The Marathon 1 Mesquite well was drilled in Hamilton County, Texas, targeting the Barnett Shale with late oil window maturity. Combining a large suite of petrologic and high-resolution organic geochemical analyses on 120 core samples, we have been able to document qualitatively and quantitatively the effects of petroleum retention within and expulsion from five intervals within the Barnett Shale. Lithological heterogeneities control the composition and amount of retained fluids; the sorption of oil by solid organic matter is important in all intervals. Applying empirical formulas, we have been able to demonstrate not only that retention is primarily controlled by total organic carbon (TOC), but also that the “live” or “labile” component, rather than “dead” or “inert” carbon, constitutes the most active sorptive sites. Additional retention in the micropores provided by biogenic microcrystalline quartz (sponge spicules) accounts for the sweet spot defined by an “oil crossover” in the 9.14-m (30-ft) thick second interval. The fluorescing oil occurring in the axial chamber of the sponge spicules and that sorbed on organic particles are together enriched in saturated hydrocarbons, whereas the dispersed oil from the adjacent interval 3 is depleted in this compound class. Mass-balance calculations reveal that short-distance migration of petroleum into this “reservoir” interval (second) fractionates the generated oil into a higher quality oil by preferential retention in the order polar compounds > aromatic hydrocarbons > saturated hydrocarbons within the underlying organic matter and clay-rich third interval (source unit). Furthermore, molecular fractionation, i.e., a preferential expulsion of lower molecular weight hydrocarbons (n-alkanes) could be calculated.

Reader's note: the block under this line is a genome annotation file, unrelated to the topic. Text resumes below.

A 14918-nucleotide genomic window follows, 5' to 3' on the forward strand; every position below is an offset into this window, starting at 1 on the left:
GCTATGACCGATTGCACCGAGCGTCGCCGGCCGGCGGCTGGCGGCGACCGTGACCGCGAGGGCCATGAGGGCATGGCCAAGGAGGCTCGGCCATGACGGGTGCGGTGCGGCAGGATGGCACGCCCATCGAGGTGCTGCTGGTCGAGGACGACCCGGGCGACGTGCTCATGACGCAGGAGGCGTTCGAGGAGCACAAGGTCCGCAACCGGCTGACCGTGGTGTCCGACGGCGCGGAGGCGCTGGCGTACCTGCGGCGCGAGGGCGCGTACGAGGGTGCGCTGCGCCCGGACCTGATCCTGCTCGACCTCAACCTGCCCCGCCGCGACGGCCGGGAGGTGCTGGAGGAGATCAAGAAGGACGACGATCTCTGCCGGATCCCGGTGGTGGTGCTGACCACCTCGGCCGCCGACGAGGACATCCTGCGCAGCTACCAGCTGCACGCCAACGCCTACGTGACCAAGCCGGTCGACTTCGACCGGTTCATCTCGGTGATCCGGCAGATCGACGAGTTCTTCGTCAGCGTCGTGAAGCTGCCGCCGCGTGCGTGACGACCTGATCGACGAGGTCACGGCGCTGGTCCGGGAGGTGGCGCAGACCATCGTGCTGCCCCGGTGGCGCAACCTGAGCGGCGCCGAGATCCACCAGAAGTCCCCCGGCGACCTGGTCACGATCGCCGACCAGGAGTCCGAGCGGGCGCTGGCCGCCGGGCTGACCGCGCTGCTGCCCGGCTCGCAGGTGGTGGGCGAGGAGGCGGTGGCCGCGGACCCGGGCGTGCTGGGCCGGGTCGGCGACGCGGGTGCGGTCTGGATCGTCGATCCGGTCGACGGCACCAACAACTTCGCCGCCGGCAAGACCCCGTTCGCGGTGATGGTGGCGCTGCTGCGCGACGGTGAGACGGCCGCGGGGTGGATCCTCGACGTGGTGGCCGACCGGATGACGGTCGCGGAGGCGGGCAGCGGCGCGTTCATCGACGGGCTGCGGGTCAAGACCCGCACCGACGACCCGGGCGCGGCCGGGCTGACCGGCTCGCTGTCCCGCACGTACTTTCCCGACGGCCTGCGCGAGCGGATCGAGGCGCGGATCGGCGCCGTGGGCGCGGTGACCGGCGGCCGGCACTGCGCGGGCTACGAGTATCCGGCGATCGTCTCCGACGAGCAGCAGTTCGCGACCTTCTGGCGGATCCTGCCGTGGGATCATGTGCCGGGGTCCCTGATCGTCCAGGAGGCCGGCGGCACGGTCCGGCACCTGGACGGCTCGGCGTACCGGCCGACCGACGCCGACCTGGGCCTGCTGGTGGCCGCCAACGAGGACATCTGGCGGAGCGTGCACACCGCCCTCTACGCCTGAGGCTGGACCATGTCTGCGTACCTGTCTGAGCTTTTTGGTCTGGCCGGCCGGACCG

An additional practical result for source rock assessment is that corrected S2 (petroleum generated by pyrolysis) and TOC values should be calculated by combining Rock-Eval pyrolysis data on whole rocks and rocks following Soxhlet extraction. Using parameters based on unextracted rock only, the expulsion of petroleum is systematically overestimated and the degree of kerogen conversion is, therefore, concomitantly underestimated.